Planning for butterflies

Planning for butterflies.

It’s never too early to start thinking about the next growing season in the garden. Last summer, enough butterflies visited my garden to get me started thinking of ways to attract more. More butterflies of each species as well as more species.

To that end, I am interested in learning more about butterfly habits and habitat. What wildflowers and weeds, yes, weeds, can I nurture that will attract more butterflies. The gardens need more larval food plants for butterflies as well as more butterfly-friendly flowers for nectaring over a longer period of time. I need to know much more about north Jersey butterflies, and what better time to study up on them than during the dark days of November.

So, 5 different species of butterflies visited the gardens last summer that I know of. Well, 6 if I were to count cabbage butterflies, which I refuse to do. Live and let live is what I say to the fluttery little cabbage butterflies. You are responsible for cabbage worms in my kale. I will cover my kale with bed covers to keep you out. So flutter all you want to. I plan to ignore you in my butterfly planning.

Using the NABA-North Jersey Butterfly Club website as my authority, I will first record my 5 butterfly species’ preferences in terms of flowers for nectaring and larval food plants, as well as their time spent in New Jersey and their overwintering stage if they are north Jersey residents. The North Jersey Club website records 92 butterfly species photographed in New Jersey since the year 2000, so I can hope to welcome many more butterfly species to the garden. Actually, I would be just as happy to welcome larger populations of, say, monarchs, or any of the swallowtails. I have much to hope for.

 

Eastern tiger swallowtails (Papilio glaucus) are residents in north Jersey. Their populations are common and widespread. The photos above were taken on July 21 and July 24. The photo at left above is of a female eastern tiger swallowtail. The photo at right above is of a male. The blue markings near the tail of the female provide the gender clue.

Eastern tiger swallowtails are attracted to purple coneflowers, as can be seen in these photos. They also like wild bergamot and milkweeds.

Their flight period is from May to early June, and from July to mid-August. Extreme flight dates for New Jersey are 4/2 to 10/11.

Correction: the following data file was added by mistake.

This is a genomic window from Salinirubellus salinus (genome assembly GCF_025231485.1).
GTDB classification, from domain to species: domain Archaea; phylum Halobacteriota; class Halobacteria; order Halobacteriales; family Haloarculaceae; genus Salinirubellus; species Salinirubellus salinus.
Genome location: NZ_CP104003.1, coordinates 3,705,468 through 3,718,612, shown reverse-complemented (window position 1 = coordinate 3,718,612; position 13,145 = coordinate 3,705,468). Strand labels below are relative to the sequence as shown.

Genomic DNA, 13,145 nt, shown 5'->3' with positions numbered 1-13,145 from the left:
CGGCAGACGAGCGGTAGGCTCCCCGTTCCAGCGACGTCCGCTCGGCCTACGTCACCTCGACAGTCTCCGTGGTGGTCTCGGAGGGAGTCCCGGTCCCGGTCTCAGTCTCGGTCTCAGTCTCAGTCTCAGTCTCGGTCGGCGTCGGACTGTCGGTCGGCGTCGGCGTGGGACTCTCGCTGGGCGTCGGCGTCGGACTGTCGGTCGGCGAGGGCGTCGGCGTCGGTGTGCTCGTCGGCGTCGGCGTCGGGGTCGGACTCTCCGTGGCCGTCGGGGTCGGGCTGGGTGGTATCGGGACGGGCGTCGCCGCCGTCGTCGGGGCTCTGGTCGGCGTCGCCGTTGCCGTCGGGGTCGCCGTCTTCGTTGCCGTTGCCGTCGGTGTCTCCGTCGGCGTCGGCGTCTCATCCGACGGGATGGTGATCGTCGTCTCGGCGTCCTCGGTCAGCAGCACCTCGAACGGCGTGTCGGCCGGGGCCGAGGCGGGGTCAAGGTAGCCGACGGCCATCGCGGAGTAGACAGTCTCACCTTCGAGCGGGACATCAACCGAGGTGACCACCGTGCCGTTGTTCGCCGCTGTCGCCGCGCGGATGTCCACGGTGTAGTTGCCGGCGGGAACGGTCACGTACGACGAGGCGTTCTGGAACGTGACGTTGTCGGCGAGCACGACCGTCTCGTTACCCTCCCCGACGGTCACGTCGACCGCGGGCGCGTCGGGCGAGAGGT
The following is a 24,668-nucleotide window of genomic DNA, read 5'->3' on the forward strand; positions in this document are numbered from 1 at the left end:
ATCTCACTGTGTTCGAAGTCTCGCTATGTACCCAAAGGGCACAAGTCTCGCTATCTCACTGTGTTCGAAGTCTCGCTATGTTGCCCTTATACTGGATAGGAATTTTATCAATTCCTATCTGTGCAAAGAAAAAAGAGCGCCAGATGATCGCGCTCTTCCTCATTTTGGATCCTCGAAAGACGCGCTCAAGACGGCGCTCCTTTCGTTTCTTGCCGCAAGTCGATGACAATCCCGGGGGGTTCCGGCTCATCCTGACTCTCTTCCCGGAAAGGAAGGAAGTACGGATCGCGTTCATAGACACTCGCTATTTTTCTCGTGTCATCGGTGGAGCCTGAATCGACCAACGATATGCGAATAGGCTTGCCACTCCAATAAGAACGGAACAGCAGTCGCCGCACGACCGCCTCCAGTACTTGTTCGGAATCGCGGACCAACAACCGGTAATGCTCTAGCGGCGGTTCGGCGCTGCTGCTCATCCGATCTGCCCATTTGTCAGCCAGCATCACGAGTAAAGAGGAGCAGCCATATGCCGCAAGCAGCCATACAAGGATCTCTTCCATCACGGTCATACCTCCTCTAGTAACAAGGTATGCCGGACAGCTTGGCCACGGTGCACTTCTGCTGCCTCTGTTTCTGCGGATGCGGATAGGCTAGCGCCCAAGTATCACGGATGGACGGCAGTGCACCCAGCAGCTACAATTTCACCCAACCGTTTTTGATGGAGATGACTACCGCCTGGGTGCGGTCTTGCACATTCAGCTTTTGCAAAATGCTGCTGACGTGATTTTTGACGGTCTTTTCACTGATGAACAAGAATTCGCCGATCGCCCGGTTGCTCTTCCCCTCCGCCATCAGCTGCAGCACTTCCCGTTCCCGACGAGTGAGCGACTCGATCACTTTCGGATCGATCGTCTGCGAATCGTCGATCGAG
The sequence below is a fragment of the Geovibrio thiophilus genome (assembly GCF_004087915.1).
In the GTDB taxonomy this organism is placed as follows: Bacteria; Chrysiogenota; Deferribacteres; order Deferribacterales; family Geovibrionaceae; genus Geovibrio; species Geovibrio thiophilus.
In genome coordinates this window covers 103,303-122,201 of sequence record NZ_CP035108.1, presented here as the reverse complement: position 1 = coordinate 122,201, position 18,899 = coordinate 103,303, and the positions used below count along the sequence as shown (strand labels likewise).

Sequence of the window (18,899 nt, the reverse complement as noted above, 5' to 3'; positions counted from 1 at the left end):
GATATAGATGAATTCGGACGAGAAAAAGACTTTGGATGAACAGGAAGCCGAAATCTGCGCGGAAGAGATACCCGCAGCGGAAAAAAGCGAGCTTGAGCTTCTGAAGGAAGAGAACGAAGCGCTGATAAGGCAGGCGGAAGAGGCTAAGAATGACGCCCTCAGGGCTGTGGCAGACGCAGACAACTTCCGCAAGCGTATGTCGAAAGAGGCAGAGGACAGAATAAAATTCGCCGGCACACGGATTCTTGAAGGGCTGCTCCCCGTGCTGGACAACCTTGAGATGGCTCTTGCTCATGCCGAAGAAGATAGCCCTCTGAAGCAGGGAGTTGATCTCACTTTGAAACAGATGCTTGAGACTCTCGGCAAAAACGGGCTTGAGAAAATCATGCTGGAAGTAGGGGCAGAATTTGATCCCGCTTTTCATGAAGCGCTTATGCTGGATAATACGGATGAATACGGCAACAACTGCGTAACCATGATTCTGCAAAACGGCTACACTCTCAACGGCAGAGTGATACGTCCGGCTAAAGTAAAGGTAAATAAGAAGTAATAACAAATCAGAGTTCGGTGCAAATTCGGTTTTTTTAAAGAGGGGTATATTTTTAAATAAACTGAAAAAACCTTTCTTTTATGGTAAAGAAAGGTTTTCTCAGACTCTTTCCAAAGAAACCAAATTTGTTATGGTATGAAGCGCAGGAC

Eastern tiger swallowtails have 2 larval food plants listed–black cherry (Prunus serotina) and tuliptree (Liriodendron tulipifera). I do not know of any black cherries or tuliptrees in this area, but I must learn to identify these trees and see how close by they might be found.

Eastern tiger swallowtails overwinter in New Jersey as pupa.

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Black swallowtails (Papilio polyxenes) are residents of New Jersey. Their populations are common and widespread. The above photo is from September 14. The flower is a verbena. Photos of black swallowtails in my garden were taken from September 14 to September 18.

Black swallowtails are attracted to purple coneflowers and milkweeds. Also verbena, evidently.

Their flight period is from early April to mid-October. Extreme flight dates range from 4/7 to 10/19.

Black swallowtails have several larval food plants common to most vegetable gardens. They include fennel, parsley, and dill. Queen Anne’s lace (Daucus carota), or wild carrot, is another larval food plant.

Black swallowtails overwinter in New Jersey as pupa.

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Giant swallowtails (Papilio cresphontes) are residents of New Jersey. They are locally common. I take “locally common” to mean not widespread. The only photos of a giant swallowtail in my garden were taken on September 18, when this butterfly was attracted to the gardens by red zinnias. The giant swallowtail in the photo above seems old and worn.

Giant swallowtails are attracted to purple coneflowers, milkweeds, and wild bergamot. Also red zinnias, evidently.

Their flight periods are from late April to early May and again in mid-July. Worn individuals may be seen in late September, according to NABA-North Jersey website. So this worn giant swallowtail in the gardens was right on schedule.

Larval food plants for giant swallowtails include common prickly ash (Xanthoxylum americanum) and common rue (Ruta graveolens).